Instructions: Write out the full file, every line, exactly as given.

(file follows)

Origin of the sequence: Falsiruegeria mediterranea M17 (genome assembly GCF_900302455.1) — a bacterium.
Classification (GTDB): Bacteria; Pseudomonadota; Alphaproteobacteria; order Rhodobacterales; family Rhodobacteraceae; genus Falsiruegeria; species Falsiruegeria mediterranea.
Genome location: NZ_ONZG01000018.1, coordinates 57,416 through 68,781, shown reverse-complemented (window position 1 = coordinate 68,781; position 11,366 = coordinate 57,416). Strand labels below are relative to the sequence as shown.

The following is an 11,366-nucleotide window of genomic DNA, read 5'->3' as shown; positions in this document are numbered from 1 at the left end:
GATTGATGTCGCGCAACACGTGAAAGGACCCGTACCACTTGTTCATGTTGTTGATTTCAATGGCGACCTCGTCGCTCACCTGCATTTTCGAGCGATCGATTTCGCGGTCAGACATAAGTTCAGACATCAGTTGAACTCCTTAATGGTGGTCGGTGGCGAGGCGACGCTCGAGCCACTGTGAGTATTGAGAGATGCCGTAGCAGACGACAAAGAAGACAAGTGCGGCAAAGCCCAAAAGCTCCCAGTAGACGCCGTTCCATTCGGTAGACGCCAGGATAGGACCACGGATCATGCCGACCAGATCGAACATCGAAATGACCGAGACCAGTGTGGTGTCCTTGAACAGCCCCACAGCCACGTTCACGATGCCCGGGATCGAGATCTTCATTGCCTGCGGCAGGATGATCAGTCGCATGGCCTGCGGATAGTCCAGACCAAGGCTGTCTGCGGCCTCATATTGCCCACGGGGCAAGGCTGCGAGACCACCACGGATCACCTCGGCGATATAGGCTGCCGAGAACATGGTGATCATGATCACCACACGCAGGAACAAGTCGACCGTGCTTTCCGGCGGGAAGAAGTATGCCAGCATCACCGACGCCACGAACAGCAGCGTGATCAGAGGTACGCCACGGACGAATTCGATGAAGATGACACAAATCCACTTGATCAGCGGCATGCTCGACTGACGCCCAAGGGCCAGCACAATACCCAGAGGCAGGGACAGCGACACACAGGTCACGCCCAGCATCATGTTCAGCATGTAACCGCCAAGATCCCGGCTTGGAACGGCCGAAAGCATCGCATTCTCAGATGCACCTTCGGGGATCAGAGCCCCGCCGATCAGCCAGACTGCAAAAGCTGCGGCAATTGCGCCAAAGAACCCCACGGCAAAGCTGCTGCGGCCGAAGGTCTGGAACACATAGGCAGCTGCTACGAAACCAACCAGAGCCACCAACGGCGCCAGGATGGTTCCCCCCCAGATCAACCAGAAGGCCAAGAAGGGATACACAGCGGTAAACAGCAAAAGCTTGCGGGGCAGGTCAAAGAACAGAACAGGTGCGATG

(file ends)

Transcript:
Origin of the sequence: Falsiruegeria mediterranea M17 (genome assembly GCF_900302455.1) — a bacterium.
Classification (GTDB): Bacteria; Pseudomonadota; Alphaproteobacteria; order Rhodobacterales; family Rhodobacteraceae; genus Falsiruegeria; species Falsiruegeria mediterranea.
Genome location: NZ_ONZG01000018.1, coordinates 57,416 through 68,781, shown reverse-complemented (window position 1 = coordinate 68,781; position 11,366 = coordinate 57,416). Strand labels below are relative to the sequence as shown.

The following is an 11,366-nucleotide window of genomic DNA, read 5'->3' as shown; positions in this document are numbered from 1 at the left end:
GATTGATGTCGCGCAACACGTGAAAGGACCCGTACCACTTGTTCATGTTGTTGATTTCAATGGCGACCTCGTCGCTCACCTGCATTTTCGAGCGATCGATTTCGCGGTCAGACATAAGTTCAGACATCAGTTGAACTCCTTAATGGTGGTCGGTGGCGAGGCGACGCTCGAGCCACTGTGAGTATTGAGAGATGCCGTAGCAGACGACAAAGAAGACAAGTGCGGCAAAGCCCAAAAGCTCCCAGTAGACGCCGTTCCATTCGGTAGACGCCAGGATAGGACCACGGATCATGCCGACCAGATCGAACATCGAAATGACCGAGACCAGTGTGGTGTCCTTGAACAGCCCCACAGCCACGTTCACGATGCCCGGGATCGAGATCTTCATTGCCTGCGGCAGGATGATCAGTCGCATGGCCTGCGGATAGTCCAGACCAAGGCTGTCTGCGGCCTCATATTGCCCACGGGGCAAGGCTGCGAGACCACCACGGATCACCTCGGCGATATAGGCTGCCGAGAACATGGTGATCATGATCACCACACGCAGGAACAAGTCGACCGTGCTTTCCGGCGGGAAGAAGTATGCCAGCATCACCGACGCCACGAACAGCAGCGTGATCAGAGGTACGCCACGGACGAATTCGATGAAGATGACACAAATCCACTTGATCAGCGGCATGCTCGACTGACGCCCAAGGGCCAGCACAATACCCAGAGGCAGGGACAGCGACACACAGGTCACGCCCAGCATCATGTTCAGCATGTAACCGCCAAGATCCCGGCTTGGAACGGCCGAAAGCATCGCATTCTCAGATGCACCTTCGGGGATCAGAGCCCCGCCGATCAGCCAGACTGCAAAAGCTGCGGCAATTGCGCCAAAGAACCCCACGGCAAAGCTGCTGCGGCCGAAGGTCTGGAACACATAGGCAGCTGCTACGAAACCAACCAGAGCCACCAACGGCGCCAGGATGGTTCCCCCCCAGATCAACCAGAAGGCCAAGAAGGGATACACAGCGGTAAACAGCAAAAGCTTGCGGGGCAGGTCAAAGAACAGAACAGGTGCGATG